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Some Wednesday Afternoon Reading

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• An insightful review of a new Charles de Gaulle biography.

• When the state and the press are bona fide bedfellows.

• Fun with charts.

• Gaffe of the week.

NEXT: "Right now, taxes are at unsustainably low levels."

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  1. Does that truly count as a gaffe, or just as hilariously learning some slang?

  2. Yeah, I’m with Warty here. It’s not a gaffe, just amusing.

  3. Admittedly, he was being transported to pleasure town.

    1. Oh snap. Walker took it to Stephanopoulos town.

    2. Main Entry: gaffe
      Pronunciation: \?gaf\
      Function: noun
      Etymology: French, gaff, gaffe
      Date: 1909
      1 : a social or diplomatic blunder
      2 : a noticeable mistake

      Main Entry: blun?der
      Pronunciation: \?bl?n-d?r\
      Function: verb
      Inflected Form(s): blun?dered; blun?der?ing \-d(?-)ri?\
      Etymology: Middle English blundren, probably of Scandinavian origin; akin to Old Norse blunda to shut one’s eyes, doze, Norwegian dial. blundra
      Date: 14th century
      intransitive verb
      1 : to move unsteadily or confusedly
      2 : to make a mistake through stupidity, ignorance, or carelessness
      transitive verb
      1 : to utter stupidly, confusedly, or thoughtlessly
      2 : to make a stupid, careless, or thoughtless mistake in

      The second definition of gaffe obviously fits, and so does 1 with the assist of the second definition of blunder.

    3. Last week we defined “lynching” – this week “gaffe”.

      New, Improved Reason: it’s a blog AND English class!

      Love it.

  4. It doesn’t meet the Kinsley definition A gaffe is when a politician tells the truth.”

  5. The Von Misses post about the wife of the FTC chairman is great. Depressing but great. It really makes you hate those people.

    1. That he sent it to the wife and she replied about her husband being a faithful public servant was classic. I really hate that expression now.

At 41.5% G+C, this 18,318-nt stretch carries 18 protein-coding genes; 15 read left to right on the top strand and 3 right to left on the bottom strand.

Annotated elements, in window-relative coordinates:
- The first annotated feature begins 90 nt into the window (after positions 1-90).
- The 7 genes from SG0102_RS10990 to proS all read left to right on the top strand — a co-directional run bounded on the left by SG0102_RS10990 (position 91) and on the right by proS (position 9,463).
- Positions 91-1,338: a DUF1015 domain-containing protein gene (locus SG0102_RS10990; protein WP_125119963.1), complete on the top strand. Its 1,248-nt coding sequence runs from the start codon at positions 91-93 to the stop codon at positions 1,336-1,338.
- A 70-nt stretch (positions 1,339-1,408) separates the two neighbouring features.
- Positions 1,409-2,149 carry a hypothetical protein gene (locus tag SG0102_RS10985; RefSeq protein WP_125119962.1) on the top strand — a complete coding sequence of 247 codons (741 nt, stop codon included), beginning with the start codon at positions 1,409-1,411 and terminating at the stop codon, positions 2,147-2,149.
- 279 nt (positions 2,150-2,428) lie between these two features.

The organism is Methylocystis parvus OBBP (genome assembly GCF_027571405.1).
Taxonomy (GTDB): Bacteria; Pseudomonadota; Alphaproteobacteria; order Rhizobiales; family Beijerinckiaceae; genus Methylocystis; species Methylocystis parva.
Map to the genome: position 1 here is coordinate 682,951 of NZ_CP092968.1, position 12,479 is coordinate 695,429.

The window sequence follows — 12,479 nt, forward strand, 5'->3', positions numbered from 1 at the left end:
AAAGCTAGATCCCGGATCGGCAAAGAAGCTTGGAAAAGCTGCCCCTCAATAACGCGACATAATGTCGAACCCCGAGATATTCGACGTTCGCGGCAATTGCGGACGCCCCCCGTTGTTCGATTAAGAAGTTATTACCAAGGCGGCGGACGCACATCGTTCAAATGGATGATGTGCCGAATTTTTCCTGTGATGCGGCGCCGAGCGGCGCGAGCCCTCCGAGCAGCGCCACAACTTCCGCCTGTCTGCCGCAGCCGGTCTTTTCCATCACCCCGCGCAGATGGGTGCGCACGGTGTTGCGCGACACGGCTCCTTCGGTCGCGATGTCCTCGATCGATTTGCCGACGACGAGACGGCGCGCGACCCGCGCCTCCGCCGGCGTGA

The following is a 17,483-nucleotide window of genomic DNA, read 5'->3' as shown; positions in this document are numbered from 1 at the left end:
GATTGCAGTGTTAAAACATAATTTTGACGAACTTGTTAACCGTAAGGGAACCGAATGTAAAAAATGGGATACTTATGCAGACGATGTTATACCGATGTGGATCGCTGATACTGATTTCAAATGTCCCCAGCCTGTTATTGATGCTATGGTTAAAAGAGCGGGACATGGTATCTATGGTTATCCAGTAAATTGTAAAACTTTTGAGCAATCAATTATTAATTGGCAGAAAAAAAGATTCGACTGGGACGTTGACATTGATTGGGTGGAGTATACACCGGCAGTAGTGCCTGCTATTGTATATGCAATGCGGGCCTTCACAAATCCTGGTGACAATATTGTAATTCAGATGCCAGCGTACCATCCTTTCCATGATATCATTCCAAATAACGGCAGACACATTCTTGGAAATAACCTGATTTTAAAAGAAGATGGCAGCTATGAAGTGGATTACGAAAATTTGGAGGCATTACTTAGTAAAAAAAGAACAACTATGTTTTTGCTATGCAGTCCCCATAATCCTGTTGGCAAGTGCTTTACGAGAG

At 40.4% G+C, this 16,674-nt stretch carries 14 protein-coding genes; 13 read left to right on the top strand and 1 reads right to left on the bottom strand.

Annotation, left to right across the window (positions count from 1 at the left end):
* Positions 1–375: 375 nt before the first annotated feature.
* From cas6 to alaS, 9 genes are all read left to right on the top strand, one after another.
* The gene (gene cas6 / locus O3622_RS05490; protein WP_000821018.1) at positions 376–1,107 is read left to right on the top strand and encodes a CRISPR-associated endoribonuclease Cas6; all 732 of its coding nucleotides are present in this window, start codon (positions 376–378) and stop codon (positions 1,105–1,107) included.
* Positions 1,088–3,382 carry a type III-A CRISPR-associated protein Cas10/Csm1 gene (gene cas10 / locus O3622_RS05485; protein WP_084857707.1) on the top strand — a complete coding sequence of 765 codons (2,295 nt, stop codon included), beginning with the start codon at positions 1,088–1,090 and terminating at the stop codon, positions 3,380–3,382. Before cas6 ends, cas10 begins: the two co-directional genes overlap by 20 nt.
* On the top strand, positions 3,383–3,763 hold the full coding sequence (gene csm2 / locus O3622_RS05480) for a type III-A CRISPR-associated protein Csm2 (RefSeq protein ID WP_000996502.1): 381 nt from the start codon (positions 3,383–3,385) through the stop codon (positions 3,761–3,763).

1. your feeling is normal.my wife felt expression when we got married.canada goose jackets oulet shop discount shop

  6. Only read the fun-with-charts link if it’s okay to bust out laughing wherever you are.

  7. From the review of the Charles De Gaulle book:

    ‘De Gaulle’s “certain idea of France” revolved around grandeur and a desire to embrace the whole sweep of French history, taking in the achievements of monarchy, empire and republic. These were abstract ideas and, for that reason, powerful. They allowed de Gaulle a freedom of manoeuvre when it came to day-to-day politics, and they allowed his supporters to project many of their own notions on to him.’

    Thank God Americans, with the common sense, would never fall for a politician simply because of his mystique!

  8. I don’t know if “often obscure and archaic” is a fair description of DeGaulle’s vocabulary. His memoirs are clear and straightforward, full of cool words like “pimpant.” They’re available in English. The first part, The Call is worth reading if you have any interest in the fall of France — from the perspective of a repeat winner in small and medium-level battles who believes France could have stopped the invasion with better leadership.

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